Another factor which additionally determines the amount of water employed is the density of the cement slurry. Ordinarily, the cement slurry has a density at least as great as the drilling fluid employed in drilling the well. An amount of water less than the amount ordinarily employed may be used to create a densified cement slurry. A densified cement slurry is a slurry made from essentially the same dry cement composition but which has a density of at least 1 pound per gallon more than the comparable cement slurry employing larger concentrations of water. Such densified cement slurries set to form cements having unusually high compressive strengths.

In the following description, cementing operations are described in general terms. Modifications which are conventionally employed, e.g., for cementing liners in a well, may be employed, with or without reversing out excess cement, and still incorporate the essential features of the method in which the composition of the invention may be used. These essential features are: (1) the prefiush with the productive formation water containing dispersant, (2) followed by a spearhead of cement slurry easily flowed in turbulence, and (3) followed by and emplacing about the shoe of the casing in the well and at least over the interval of the productive formation a tail portion of a densified cement less readily flowed in turbulence but affording greater structural strengths; in each cement slurry embodying a quantity of a turbulence inducer cooperating with a particular quantity of silica or diatomaceous earth particles having sizes of from about 0.1 to about 44 microns in diameter to allow using larger concentrations of water without excessive settling of solids.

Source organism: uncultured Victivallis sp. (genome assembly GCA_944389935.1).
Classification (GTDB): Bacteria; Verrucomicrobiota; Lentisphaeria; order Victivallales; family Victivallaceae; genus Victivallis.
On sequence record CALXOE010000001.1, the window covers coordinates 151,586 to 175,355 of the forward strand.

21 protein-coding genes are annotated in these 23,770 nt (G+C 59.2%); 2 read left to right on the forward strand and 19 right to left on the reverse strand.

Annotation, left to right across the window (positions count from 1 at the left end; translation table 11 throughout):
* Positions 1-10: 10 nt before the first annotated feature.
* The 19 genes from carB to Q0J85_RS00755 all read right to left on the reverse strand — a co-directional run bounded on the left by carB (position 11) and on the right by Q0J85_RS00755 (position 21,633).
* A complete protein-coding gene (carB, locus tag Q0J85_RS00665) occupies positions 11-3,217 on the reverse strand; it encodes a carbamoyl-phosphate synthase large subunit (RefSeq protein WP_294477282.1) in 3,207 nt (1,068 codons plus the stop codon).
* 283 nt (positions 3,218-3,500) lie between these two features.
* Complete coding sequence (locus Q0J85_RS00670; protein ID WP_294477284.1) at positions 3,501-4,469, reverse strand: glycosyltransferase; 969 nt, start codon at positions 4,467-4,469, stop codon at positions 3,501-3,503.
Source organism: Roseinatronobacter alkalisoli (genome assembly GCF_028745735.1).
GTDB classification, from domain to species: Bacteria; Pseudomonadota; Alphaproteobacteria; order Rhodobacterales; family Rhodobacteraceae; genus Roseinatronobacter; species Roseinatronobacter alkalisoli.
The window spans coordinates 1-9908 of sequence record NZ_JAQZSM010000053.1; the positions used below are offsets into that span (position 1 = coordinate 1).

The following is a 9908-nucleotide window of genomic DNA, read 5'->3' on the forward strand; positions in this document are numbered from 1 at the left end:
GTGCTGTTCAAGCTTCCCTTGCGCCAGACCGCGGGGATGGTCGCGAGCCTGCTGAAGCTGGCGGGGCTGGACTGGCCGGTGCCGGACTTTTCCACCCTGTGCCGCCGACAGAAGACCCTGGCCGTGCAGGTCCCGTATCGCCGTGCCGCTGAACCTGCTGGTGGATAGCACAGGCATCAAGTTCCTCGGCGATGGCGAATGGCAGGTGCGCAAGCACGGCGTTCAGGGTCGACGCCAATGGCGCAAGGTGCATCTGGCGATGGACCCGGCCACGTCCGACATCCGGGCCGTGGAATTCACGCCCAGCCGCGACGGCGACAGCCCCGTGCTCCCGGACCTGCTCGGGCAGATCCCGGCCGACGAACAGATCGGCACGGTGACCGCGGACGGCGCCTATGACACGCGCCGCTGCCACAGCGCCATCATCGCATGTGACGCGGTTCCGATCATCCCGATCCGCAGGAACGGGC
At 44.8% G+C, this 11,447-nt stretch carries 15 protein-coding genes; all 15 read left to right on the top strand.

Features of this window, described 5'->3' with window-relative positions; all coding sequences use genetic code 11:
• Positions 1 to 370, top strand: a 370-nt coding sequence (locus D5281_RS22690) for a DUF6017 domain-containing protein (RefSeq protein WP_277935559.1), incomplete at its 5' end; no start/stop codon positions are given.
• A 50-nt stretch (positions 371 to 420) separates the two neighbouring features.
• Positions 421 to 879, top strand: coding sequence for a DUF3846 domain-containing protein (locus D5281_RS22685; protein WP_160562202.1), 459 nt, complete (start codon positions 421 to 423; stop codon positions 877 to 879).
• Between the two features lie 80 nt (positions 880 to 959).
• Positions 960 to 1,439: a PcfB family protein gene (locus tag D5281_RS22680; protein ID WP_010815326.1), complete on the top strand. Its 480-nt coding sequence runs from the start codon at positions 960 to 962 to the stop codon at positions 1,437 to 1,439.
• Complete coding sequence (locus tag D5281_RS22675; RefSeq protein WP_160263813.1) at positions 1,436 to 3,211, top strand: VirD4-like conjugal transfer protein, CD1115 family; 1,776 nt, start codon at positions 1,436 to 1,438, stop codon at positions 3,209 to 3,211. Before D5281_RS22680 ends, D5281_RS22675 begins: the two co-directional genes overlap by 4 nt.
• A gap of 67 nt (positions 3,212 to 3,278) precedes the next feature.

Specifically, the particular embodiment employing the composition of the invention for cementing casing in a well comprises the following multiple steps.

Firstly, the casing to be cemented in the well is placed in the well in the conventional manner, forming an annular space between the casing and the wall of the well. Desirably, all flow through the annular space is upward. Then, through this annular space there is flushed a preflush of formation water containing from about 0.1 to about 2.0 percent by weight of water of dispersants. Formation water denotes water from the productive formation since that is the subterranean formation in which reduction in permeability is undesirable. Suitable dispersants are sodium dodecylbenzenesulfonate, sodium acid pyrophosphate, tetrasodium pyrophosphate, nonionic surfactants such as nonyl phenol in association with to mols of ethylene oxide per mol of nonyl phenol, or mixtures of these compounds. The prefiush of formation water containing the dispersant loosens and removes the drilling fluid filter cake which will have formed on the Wall of the well, particularly at permeable subterranean formations. Yet, the formation water does not cause undesirably reduced permeability because it does not have reduced salinity to cause clay swelling. Neither does it contain incompatible chemicals to form precipitates upon contact with the in-situ water in the productive formation.

Secondly, the preflush of treated formation water and loosened drilling fluid filter cake are driven through the annular space by flowing there behind a spearhead of cement slurry comprising portland cement, at least 38 percent by weight of water, 0.1 to 2.0 percent by weight of turbulence inducer, and 0.5 to 10.0 percent by weight of silica or diatomaceous each particles having sizes of from about 0.1 to about 44 microns in diameter. The spearhead of cement slurry is at least as dense as the drilling mud employed in drilling the well. Preferably, it has a density which is higher by 1 pound per gallon. Preferably, also, the major portion of the casing in the well is cemented with this spearhead of cement slurry. The quantity of cement slurry employed in this spearhead of cement slurry varies with the particular well and casing being cemented thereinto. A small diameter casing in a large diameter well requires larger quantities of cement than large diameter casing in the same well. Deeper wells of comparable completion structure require greater quantities of cement than do shallow wells. The spearhead of cement slurry may require, for example, from about 40 to about 2500 sacks, or more, of cement.